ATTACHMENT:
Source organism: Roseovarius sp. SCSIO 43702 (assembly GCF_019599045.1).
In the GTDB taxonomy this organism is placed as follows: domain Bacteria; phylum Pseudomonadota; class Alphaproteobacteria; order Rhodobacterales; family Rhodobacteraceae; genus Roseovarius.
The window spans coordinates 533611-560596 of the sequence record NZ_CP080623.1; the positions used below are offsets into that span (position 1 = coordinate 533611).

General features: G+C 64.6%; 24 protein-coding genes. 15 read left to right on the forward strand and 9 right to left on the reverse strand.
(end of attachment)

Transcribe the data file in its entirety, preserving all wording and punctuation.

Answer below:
Source organism: Roseovarius sp. SCSIO 43702 (assembly GCF_019599045.1).
In the GTDB taxonomy this organism is placed as follows: domain Bacteria; phylum Pseudomonadota; class Alphaproteobacteria; order Rhodobacterales; family Rhodobacteraceae; genus Roseovarius.
The window spans coordinates 533611-560596 of the sequence record NZ_CP080623.1; the positions used below are offsets into that span (position 1 = coordinate 533611).

General features: G+C 64.6%; 24 protein-coding genes. 15 read left to right on the forward strand and 9 right to left on the reverse strand.